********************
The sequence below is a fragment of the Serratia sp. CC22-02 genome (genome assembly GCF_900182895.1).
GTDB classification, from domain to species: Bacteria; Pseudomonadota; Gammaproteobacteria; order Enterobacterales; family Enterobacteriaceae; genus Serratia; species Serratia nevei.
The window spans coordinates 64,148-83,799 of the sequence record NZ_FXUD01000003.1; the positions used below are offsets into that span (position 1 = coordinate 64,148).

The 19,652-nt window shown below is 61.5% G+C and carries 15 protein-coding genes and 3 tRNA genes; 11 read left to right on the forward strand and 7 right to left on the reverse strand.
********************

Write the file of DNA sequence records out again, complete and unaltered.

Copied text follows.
The sequence below is a fragment of the Serratia sp. CC22-02 genome (genome assembly GCF_900182895.1).
GTDB classification, from domain to species: Bacteria; Pseudomonadota; Gammaproteobacteria; order Enterobacterales; family Enterobacteriaceae; genus Serratia; species Serratia nevei.
The window spans coordinates 64,148-83,799 of the sequence record NZ_FXUD01000003.1; the positions used below are offsets into that span (position 1 = coordinate 64,148).

The 19,652-nt window shown below is 61.5% G+C and carries 15 protein-coding genes and 3 tRNA genes; 11 read left to right on the forward strand and 7 right to left on the reverse strand.